separation of ds-oligo (21-mer) from ss-oligo (also 21-mer)

OPUS cjones at
Fri Dec 17 17:53:00 EST 1993

>I trying to crystallize a DNA binding protein with its oligonucleotide
>binding site.  I have annealed two complementary single stranded 21-mers
>with a one base pair overhang on each end of the annealed product (A and T).
>The ss-oligos were HPLC purified prior to annealing.
>When I run a 20% PAGE gel on the annealed product, I see two bands:  one
>is the more heavily staining band and the other (about 3-4 times less intense)
>is of lower molecular weight.
>My question is twofold:  Does the lower MW band correspond to excess ss-oligo
>from the annealing reaction and, if so, how can I separate the ss from ds
>Is there some sort of nitrocellulose filter that I can use such that the ss
>DNA will stick and the ds DNA will go through the membrane?
>Any advice would be a great help.
>Thank you,
>Rob Willard
>The Wistar Institute/University of Pennsylvania Chemistry Department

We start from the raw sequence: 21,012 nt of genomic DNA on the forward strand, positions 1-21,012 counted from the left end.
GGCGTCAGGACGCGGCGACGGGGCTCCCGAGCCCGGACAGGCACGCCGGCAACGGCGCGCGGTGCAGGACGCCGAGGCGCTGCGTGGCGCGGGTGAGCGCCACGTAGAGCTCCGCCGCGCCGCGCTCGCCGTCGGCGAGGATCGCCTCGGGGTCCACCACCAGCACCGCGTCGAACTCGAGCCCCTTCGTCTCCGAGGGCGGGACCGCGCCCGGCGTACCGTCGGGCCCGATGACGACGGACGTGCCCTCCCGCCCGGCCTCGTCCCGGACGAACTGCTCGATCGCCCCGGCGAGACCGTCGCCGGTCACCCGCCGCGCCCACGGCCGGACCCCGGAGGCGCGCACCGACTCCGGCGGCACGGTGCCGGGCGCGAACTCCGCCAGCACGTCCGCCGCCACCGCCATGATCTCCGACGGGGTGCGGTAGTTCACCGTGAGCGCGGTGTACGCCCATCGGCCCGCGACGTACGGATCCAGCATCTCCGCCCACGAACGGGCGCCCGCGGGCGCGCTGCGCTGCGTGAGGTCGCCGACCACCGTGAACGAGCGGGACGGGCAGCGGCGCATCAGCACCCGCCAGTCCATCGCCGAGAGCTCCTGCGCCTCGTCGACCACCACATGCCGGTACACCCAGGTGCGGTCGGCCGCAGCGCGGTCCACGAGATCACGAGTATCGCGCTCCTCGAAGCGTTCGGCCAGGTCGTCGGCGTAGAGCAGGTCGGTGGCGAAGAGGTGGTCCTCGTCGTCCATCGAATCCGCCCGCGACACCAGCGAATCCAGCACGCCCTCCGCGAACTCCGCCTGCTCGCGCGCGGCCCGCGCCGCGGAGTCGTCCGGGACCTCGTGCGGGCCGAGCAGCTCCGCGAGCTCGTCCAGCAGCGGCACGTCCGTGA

i have been purifying a 120 BP frag from PCR and i see lots of single stranded
contamination of my fragment. there is a article by maniatas (in biochemistry, i
but can't find the ref) that gives the relative mobility of SS & DS DNA in
a variety of gel concentrations. I have successfully used a 10% acrylamide gel
with 5% glycerol in 0.5X TBE to separate the ss & ds species. I cut the bands
out of the gel, crush them with a glass rod, and elute with oligo extraction
buffer (Maniatas). I get ~90% recovery of my fragment. 
  If you are staining your gels with EtBr, then the heavily stained band is 
probably ds DNA, and the lighter is ss.
good luck

clyde jones

Clyde Jones       |       "There ain't no devil,
Tufts University  |         Just God when he's drunk"
136 Harrison Ave  |              -Tom Waits
 Arnold 703       |
Boston MA 02144   |
617/956-6874      |

More information about the Methods mailing list